The second domain, in contrast to the blog creating a worldwide virtual community of practice, focuses on establishing smaller mentored communities through our Chief Resident, Fellowship, and Faculty Incubator models. As an example, our Chief Resident Incubator virtually mentors approximately 200 U.S. chief residents year-round.

The third domain is curriculum development. With so many different blogs and podcasts available in EM, our focus has partly shifted towards a more structured, curricular approach to education in the form of ALiEM University (ALiEMU, www.aliemu.com). This digital learning management system allows educators to track learner progress and to generate custom reports, while also allowing trainees to track their own personal learning progress. To date, existing ALiEMU e-courses include the CAPSULES series, which focuses on EM pharmacology; the Approved Instructional Resources (AIR) series, which is a monthly curated list of recent, high-quality blog posts and podcasts as vetted by an expert panel of EM educators; and the AIR-Professional series, which is a bi-monthly, expert-crowdsourced list of social media resources focusing on advanced clinical concepts.

And the fourth pillar is digital scholarship. With many academic educators and scholars on the ALiEM team, it was a natural evolution of our mission. Our team is comprised of a diverse, international group of primarily educator-scholars and academic leaders in medical institutions. Unlikely traditional organizations, the team also includes residents, medical students, and even pre-medical students, providing a diverse spectrum of ideas, perspectives, and skill sets. In total, we have over 100 volunteers who dedicate their time towards advancing health professions education and digital scholarship in the realm of EM and beyond. Collectively, the organization and its team members have published over 20 peer-reviewed publications about social media and digital scholarship in journals such as Western Journal of Emergency Medicine, Annals of Emergency Medicine, Canadian Journal of Emergency Medicine, Journal of Graduate Medical Education, Academic Medicine, and Postgraduate Medical Journal. Furthermore, the organization has partnered with various organizations and companies, such as the American College of Emergency Physicians, Council of EM Residency Directors, American Academy of Emergency Medicine, EBSCO Health, Call9, The Teaching Course, and AgileMD, to work on collaborative initiatives.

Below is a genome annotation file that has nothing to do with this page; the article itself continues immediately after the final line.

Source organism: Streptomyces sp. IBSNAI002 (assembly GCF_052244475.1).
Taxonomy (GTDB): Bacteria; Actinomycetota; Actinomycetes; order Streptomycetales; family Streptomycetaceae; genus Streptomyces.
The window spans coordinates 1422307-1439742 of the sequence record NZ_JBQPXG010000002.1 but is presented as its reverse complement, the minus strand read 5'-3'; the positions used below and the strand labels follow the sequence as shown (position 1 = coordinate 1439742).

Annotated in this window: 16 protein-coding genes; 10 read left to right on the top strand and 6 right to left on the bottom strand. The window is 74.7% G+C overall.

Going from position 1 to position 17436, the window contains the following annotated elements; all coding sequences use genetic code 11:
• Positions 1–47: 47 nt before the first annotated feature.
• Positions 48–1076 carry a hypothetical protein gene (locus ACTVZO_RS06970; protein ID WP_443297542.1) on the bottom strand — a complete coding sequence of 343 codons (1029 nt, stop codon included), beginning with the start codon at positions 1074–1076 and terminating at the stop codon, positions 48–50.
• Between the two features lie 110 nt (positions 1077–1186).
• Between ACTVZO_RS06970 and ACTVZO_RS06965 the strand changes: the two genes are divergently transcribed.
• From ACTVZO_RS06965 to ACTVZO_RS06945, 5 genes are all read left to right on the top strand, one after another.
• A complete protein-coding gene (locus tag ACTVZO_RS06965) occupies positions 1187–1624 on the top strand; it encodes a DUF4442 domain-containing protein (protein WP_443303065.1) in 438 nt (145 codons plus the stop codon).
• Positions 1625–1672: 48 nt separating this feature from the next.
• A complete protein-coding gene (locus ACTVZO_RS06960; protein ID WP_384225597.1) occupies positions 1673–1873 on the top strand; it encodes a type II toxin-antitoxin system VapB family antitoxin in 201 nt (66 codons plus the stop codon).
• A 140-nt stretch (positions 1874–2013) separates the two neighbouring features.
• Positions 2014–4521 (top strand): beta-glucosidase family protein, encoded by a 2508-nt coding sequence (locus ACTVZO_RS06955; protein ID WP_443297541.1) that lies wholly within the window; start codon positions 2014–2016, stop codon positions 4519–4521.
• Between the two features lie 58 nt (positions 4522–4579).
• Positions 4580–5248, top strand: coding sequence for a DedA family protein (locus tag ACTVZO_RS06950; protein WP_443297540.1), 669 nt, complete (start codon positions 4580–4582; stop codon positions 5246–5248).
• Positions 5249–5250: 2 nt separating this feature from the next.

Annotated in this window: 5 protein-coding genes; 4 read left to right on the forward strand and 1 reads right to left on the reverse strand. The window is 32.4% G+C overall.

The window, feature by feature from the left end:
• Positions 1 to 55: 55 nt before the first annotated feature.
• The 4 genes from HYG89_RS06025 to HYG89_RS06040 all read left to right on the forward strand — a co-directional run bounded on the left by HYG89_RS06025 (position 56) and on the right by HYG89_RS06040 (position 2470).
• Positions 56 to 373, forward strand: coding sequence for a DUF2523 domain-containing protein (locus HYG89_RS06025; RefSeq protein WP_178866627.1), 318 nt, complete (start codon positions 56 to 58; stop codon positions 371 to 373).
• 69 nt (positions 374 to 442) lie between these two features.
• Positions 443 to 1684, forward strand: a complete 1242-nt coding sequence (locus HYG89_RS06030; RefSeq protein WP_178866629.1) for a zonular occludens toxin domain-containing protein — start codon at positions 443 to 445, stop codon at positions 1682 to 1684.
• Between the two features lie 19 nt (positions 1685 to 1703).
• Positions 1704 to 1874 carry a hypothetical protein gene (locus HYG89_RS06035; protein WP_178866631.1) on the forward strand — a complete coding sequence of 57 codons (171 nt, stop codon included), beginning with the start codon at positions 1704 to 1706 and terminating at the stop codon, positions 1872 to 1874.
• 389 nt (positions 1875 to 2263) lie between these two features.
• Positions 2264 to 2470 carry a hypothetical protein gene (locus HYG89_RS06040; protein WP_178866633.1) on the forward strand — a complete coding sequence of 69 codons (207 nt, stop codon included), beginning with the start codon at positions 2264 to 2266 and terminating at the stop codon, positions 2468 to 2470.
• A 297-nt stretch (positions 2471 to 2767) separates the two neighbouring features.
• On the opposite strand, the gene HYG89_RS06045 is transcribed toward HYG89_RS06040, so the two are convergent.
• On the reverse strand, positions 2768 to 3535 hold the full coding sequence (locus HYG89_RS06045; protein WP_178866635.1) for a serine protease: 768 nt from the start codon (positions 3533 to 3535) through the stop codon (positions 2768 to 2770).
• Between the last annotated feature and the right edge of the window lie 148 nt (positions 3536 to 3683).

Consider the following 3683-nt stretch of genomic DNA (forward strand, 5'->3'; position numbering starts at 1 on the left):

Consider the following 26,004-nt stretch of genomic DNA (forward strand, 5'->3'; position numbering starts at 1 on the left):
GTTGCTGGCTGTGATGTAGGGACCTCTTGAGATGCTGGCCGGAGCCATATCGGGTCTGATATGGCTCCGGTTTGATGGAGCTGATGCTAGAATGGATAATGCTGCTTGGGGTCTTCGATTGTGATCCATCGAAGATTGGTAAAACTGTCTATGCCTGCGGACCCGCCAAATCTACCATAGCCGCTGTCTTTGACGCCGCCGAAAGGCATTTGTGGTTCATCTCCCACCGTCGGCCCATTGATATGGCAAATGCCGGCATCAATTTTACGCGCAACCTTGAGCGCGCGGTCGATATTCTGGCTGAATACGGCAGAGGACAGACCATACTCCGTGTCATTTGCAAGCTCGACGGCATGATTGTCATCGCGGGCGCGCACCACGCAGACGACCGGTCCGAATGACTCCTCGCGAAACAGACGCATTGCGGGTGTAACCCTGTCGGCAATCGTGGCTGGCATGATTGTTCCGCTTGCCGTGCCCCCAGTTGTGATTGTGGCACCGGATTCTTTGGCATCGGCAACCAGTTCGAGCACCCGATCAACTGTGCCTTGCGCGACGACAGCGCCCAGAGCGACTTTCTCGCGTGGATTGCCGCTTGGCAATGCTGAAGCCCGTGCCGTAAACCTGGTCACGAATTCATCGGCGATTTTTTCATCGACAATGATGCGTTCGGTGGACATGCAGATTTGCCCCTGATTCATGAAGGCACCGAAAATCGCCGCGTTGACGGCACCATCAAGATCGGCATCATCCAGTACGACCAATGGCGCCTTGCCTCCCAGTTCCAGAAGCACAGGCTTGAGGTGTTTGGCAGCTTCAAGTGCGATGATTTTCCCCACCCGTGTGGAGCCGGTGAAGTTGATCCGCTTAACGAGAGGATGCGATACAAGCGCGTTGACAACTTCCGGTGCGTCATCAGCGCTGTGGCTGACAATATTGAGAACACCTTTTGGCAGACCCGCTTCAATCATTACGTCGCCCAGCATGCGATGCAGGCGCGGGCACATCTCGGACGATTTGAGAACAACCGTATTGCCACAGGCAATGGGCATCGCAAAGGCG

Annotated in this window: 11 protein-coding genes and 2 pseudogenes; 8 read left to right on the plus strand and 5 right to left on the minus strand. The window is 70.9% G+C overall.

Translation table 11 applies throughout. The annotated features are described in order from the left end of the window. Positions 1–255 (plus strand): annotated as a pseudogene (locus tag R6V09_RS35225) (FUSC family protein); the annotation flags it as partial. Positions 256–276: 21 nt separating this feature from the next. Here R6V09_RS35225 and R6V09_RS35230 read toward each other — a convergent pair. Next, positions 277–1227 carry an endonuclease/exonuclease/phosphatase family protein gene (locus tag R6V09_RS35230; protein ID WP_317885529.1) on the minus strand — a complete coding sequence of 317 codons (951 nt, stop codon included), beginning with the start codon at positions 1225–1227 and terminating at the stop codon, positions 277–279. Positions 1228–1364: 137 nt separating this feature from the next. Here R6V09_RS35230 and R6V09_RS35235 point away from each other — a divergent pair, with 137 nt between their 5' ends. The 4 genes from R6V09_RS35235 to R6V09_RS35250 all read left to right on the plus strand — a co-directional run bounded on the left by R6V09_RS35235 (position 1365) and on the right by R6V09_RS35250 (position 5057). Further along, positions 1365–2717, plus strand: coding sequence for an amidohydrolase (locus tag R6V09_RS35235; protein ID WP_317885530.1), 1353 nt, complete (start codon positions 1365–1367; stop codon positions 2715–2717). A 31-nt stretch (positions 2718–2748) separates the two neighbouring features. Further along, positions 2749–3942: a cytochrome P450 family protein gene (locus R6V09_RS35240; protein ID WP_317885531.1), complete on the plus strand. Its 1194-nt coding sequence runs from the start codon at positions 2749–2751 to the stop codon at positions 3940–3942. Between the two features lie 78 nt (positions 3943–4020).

We, as readers, generators, and curators of academic scholarship, continue the journey toward digitalization together. I believe you will benefit from this unique cross-media partnership, and from the information published in these and subsequent issues of WestJEM’s ALiEM PROMPT.


Address for Correspondence: Mark I. Langdorf, MD, MHPE, University of California, Irvine, Department of Emergency Medicine, 333 City Boulevard West, Suite 640, Route 128-01, Orange, CA. 92868. Email: milangdo@uci.edu. 9 / 2016; 17:511 – 512

Conflicts of Interest: By the WestJEM article submission agreement, all authors are required to disclose all affiliations, funding sources and financial or management relationships that could be perceived as potential sources of bias. The authors disclosed none.